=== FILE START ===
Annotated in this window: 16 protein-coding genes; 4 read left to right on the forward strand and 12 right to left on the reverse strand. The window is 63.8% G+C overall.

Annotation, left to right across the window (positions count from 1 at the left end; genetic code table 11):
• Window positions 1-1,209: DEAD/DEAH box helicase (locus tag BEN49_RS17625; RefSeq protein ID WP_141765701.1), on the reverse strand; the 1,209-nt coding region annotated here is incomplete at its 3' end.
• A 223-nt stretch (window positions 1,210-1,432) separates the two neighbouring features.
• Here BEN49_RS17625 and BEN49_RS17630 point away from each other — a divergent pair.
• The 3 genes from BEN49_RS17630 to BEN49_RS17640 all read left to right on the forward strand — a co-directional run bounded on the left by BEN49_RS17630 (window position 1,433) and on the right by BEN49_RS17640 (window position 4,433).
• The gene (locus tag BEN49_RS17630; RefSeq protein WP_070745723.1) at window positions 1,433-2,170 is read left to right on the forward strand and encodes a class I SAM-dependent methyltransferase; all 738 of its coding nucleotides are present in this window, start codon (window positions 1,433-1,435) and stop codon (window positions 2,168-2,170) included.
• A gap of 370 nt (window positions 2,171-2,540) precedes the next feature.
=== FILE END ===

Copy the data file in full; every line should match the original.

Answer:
Annotated in this window: 16 protein-coding genes; 4 read left to right on the forward strand and 12 right to left on the reverse strand. The window is 63.8% G+C overall.

Annotation, left to right across the window (positions count from 1 at the left end; genetic code table 11):
• Window positions 1-1,209: DEAD/DEAH box helicase (locus tag BEN49_RS17625; RefSeq protein ID WP_141765701.1), on the reverse strand; the 1,209-nt coding region annotated here is incomplete at its 3' end.
• A 223-nt stretch (window positions 1,210-1,432) separates the two neighbouring features.
• Here BEN49_RS17625 and BEN49_RS17630 point away from each other — a divergent pair.
• The 3 genes from BEN49_RS17630 to BEN49_RS17640 all read left to right on the forward strand — a co-directional run bounded on the left by BEN49_RS17630 (window position 1,433) and on the right by BEN49_RS17640 (window position 4,433).
• The gene (locus tag BEN49_RS17630; RefSeq protein WP_070745723.1) at window positions 1,433-2,170 is read left to right on the forward strand and encodes a class I SAM-dependent methyltransferase; all 738 of its coding nucleotides are present in this window, start codon (window positions 1,433-1,435) and stop codon (window positions 2,168-2,170) included.
• A gap of 370 nt (window positions 2,171-2,540) precedes the next feature.